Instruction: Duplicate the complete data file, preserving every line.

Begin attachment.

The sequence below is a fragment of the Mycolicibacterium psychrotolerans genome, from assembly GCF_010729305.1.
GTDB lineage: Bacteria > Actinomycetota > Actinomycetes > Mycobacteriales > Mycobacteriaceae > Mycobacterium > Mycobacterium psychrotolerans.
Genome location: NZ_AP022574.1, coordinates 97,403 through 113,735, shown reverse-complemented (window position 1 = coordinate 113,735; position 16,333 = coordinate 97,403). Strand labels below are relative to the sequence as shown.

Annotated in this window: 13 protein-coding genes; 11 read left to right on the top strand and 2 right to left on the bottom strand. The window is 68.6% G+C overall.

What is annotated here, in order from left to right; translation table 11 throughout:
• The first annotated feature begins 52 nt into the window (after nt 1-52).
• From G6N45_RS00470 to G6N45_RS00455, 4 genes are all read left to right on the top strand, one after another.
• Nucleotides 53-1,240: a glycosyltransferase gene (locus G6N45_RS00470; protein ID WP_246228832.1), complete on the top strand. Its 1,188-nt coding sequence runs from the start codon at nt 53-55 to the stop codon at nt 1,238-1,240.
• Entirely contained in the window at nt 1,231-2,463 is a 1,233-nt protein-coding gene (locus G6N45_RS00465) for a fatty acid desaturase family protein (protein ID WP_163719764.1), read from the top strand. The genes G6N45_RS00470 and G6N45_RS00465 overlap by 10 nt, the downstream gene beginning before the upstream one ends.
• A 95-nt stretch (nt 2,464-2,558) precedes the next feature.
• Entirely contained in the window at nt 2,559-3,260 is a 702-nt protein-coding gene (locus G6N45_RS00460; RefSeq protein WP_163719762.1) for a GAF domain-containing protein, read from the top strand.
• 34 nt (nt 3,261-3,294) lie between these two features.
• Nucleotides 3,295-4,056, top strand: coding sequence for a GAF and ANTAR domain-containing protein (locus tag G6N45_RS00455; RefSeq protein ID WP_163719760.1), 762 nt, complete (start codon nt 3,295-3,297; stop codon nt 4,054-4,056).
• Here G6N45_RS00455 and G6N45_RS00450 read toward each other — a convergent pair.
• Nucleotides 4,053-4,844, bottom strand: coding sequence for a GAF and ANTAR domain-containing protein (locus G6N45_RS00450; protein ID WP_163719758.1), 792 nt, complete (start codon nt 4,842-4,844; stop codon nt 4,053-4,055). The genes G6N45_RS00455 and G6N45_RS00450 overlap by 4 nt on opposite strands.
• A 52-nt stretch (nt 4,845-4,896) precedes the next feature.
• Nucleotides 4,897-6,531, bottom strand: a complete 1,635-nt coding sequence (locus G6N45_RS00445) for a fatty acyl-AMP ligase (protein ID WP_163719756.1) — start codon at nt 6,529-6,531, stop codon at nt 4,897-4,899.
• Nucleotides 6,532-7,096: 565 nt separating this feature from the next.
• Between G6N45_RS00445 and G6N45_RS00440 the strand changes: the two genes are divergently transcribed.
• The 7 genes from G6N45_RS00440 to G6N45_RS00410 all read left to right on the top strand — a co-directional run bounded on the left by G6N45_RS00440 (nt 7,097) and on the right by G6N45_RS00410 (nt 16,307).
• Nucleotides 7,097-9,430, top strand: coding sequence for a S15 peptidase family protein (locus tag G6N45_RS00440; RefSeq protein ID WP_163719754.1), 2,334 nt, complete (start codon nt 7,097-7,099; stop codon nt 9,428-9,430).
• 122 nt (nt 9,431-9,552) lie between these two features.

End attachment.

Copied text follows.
The sequence below is a fragment of the Mycolicibacterium psychrotolerans genome, from assembly GCF_010729305.1.
GTDB lineage: Bacteria > Actinomycetota > Actinomycetes > Mycobacteriales > Mycobacteriaceae > Mycobacterium > Mycobacterium psychrotolerans.
Genome location: NZ_AP022574.1, coordinates 97,403 through 113,735, shown reverse-complemented (window position 1 = coordinate 113,735; position 16,333 = coordinate 97,403). Strand labels below are relative to the sequence as shown.

Annotated in this window: 13 protein-coding genes; 11 read left to right on the top strand and 2 right to left on the bottom strand. The window is 68.6% G+C overall.

What is annotated here, in order from left to right; translation table 11 throughout:
• The first annotated feature begins 52 nt into the window (after nt 1-52).
• From G6N45_RS00470 to G6N45_RS00455, 4 genes are all read left to right on the top strand, one after another.
• Nucleotides 53-1,240: a glycosyltransferase gene (locus G6N45_RS00470; protein ID WP_246228832.1), complete on the top strand. Its 1,188-nt coding sequence runs from the start codon at nt 53-55 to the stop codon at nt 1,238-1,240.
• Entirely contained in the window at nt 1,231-2,463 is a 1,233-nt protein-coding gene (locus G6N45_RS00465) for a fatty acid desaturase family protein (protein ID WP_163719764.1), read from the top strand. The genes G6N45_RS00470 and G6N45_RS00465 overlap by 10 nt, the downstream gene beginning before the upstream one ends.
• A 95-nt stretch (nt 2,464-2,558) precedes the next feature.
• Entirely contained in the window at nt 2,559-3,260 is a 702-nt protein-coding gene (locus G6N45_RS00460; RefSeq protein WP_163719762.1) for a GAF domain-containing protein, read from the top strand.
• 34 nt (nt 3,261-3,294) lie between these two features.
• Nucleotides 3,295-4,056, top strand: coding sequence for a GAF and ANTAR domain-containing protein (locus tag G6N45_RS00455; RefSeq protein ID WP_163719760.1), 762 nt, complete (start codon nt 3,295-3,297; stop codon nt 4,054-4,056).
• Here G6N45_RS00455 and G6N45_RS00450 read toward each other — a convergent pair.
• Nucleotides 4,053-4,844, bottom strand: coding sequence for a GAF and ANTAR domain-containing protein (locus G6N45_RS00450; protein ID WP_163719758.1), 792 nt, complete (start codon nt 4,842-4,844; stop codon nt 4,053-4,055). The genes G6N45_RS00455 and G6N45_RS00450 overlap by 4 nt on opposite strands.
• A 52-nt stretch (nt 4,845-4,896) precedes the next feature.
• Nucleotides 4,897-6,531, bottom strand: a complete 1,635-nt coding sequence (locus G6N45_RS00445) for a fatty acyl-AMP ligase (protein ID WP_163719756.1) — start codon at nt 6,529-6,531, stop codon at nt 4,897-4,899.
• Nucleotides 6,532-7,096: 565 nt separating this feature from the next.
• Between G6N45_RS00445 and G6N45_RS00440 the strand changes: the two genes are divergently transcribed.
• The 7 genes from G6N45_RS00440 to G6N45_RS00410 all read left to right on the top strand — a co-directional run bounded on the left by G6N45_RS00440 (nt 7,097) and on the right by G6N45_RS00410 (nt 16,307).
• Nucleotides 7,097-9,430, top strand: coding sequence for a S15 peptidase family protein (locus tag G6N45_RS00440; RefSeq protein ID WP_163719754.1), 2,334 nt, complete (start codon nt 7,097-7,099; stop codon nt 9,428-9,430).
• 122 nt (nt 9,431-9,552) lie between these two features.